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obliged
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Don Quixote
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obliged
Used In
Don Quixote
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  • This was done, but now a stiff breeze began to blow, which obliged us to leave off rowing and make sail at once and steer for Oran, as it was impossible to make any other course.
  • The curate charged his niece to be very careful to make her uncle comfortable and to keep a watch over him lest he should make his escape from them again, telling her what they had been obliged to do to bring him home.
  • With another Mendoza the salt is spilt on his table, and gloom is spilt over his heart, as if nature was obliged to give warning of coming misfortunes by means of such trivial things as these.
  • "It should be so," said Sancho; "but when I was blanketed as a member, my head was on the other side of the wall, looking on while I was flying through the air, and did not feel any pain whatever; and if the members are obliged to feel the suffering of the head, it should be obliged to feel their sufferings."
  • "It should be so," said Sancho; "but when I was blanketed as a member, my head was on the other side of the wall, looking on while I was flying through the air, and did not feel any pain whatever; and if the members are obliged to feel the suffering of the head, it should be obliged to feel their sufferings."
  • …to introduce her lover into the house, confident that even if her mistress saw him she would not dare to expose him; for the sins of mistresses entail this mischief among others; they make themselves the slaves of their own servants, and are obliged to hide their laxities and depravities; as was the case with Camilla, who though she perceived, not once but many times, that Leonela was with her lover in some room of the house, not only did not dare to chide her, but afforded her…
  • What the head-carver had best do is to serve me with what they call ollas podridas (and the rottener they are the better they smell); and he can put whatever he likes into them, so long as it is good to eat, and I’ll be obliged to him, and will requite him some day.
  • …uttered these words, with incredible energy and swiftness she flew upon Lothario with the naked dagger, so manifestly bent on burying it in his breast that he was almost uncertain whether these demonstrations were real or feigned, for he was obliged to have recourse to all his skill and strength to prevent her from striking him; and with such reality did she act this strange farce and mystification that, to give it a colour of truth, she determined to stain it with her own blood; for…
  • To which Don Quixote replied, "What answer God will give to your complaints, housekeeper, I know not, nor what his Majesty will answer either; I only know that if I were king I should decline to answer the numberless silly petitions they present every day; for one of the greatest among the many troubles kings have is being obliged to listen to all and answer all, and therefore I should be sorry that any affairs of mine should worry him."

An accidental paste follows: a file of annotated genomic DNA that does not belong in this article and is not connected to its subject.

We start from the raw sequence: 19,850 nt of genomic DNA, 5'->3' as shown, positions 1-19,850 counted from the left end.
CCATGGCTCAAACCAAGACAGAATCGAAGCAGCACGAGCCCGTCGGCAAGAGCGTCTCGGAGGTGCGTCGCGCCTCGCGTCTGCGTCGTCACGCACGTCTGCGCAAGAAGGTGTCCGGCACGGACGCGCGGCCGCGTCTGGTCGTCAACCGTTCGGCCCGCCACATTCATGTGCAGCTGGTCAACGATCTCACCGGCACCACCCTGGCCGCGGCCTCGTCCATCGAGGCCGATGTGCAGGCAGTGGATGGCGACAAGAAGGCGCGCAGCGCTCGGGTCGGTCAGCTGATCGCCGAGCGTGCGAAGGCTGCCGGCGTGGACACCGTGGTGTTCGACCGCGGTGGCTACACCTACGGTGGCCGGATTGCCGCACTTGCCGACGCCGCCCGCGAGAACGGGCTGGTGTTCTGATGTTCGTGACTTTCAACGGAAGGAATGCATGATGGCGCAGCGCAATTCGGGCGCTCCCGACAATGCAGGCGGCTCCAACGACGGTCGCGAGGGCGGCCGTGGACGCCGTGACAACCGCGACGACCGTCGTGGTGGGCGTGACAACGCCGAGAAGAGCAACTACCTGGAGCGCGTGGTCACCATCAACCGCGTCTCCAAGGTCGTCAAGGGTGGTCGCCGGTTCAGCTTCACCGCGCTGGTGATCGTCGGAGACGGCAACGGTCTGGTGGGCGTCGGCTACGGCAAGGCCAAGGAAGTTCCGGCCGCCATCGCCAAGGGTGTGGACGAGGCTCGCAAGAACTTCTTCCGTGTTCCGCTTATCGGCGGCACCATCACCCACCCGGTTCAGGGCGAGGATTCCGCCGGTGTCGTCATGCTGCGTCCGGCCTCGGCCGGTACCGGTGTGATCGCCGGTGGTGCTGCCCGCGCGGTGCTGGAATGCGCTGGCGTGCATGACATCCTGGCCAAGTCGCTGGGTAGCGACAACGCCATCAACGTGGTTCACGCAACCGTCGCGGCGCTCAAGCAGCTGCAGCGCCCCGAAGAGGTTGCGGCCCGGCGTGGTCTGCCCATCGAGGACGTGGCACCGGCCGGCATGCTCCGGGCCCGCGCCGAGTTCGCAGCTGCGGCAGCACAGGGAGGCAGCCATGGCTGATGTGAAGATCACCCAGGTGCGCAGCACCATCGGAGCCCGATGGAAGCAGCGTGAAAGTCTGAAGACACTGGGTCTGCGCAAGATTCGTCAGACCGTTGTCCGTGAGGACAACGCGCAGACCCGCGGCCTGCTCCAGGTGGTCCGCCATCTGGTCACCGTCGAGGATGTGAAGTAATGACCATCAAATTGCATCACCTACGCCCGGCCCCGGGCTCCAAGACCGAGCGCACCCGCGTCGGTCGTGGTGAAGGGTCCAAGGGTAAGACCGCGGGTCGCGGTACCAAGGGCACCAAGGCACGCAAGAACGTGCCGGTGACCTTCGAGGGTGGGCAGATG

• …who, wondering at such a ceremony, said never a word, supposing it to be the custom of that country to wash beards instead of hands; he therefore stretched his out as far as he could, and at the same instant the jug began to pour and the damsel with the soap rubbed his beard briskly, raising snow-flakes, for the soap lather was no less white, not only over the beard, but all over the face, and over the eyes of the submissive knight, so that they were perforce obliged to keep shut.
  • "I have told you, friend," said the curate, "that this is done to divert our idle thoughts; and as in well-ordered states games of chess, fives, and billiards are allowed for the diversion of those who do not care, or are not obliged, or are unable to work, so books of this kind are allowed to be printed, on the supposition that, what indeed is the truth, there can be nobody so ignorant as to take any of them for true stories; and if it were permitted me now, and the present company…
  • Don Quixote cheered up a little and said, "Of a truth I am almost ready to say I should have been glad had it turned out just the other way, for it would have obliged me to cross over to Barbary, where by the might of my arm I should have restored to liberty, not only Don Gregorio, but all the Christian captives there are in Barbary.
  • "Love might very well have let it rest upon the sufferings of my ass, and I should have been obliged to him," said Sancho.

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  • He obliged her by listening attentively.
  • They looked at me expectantly and I was obliged to comment.

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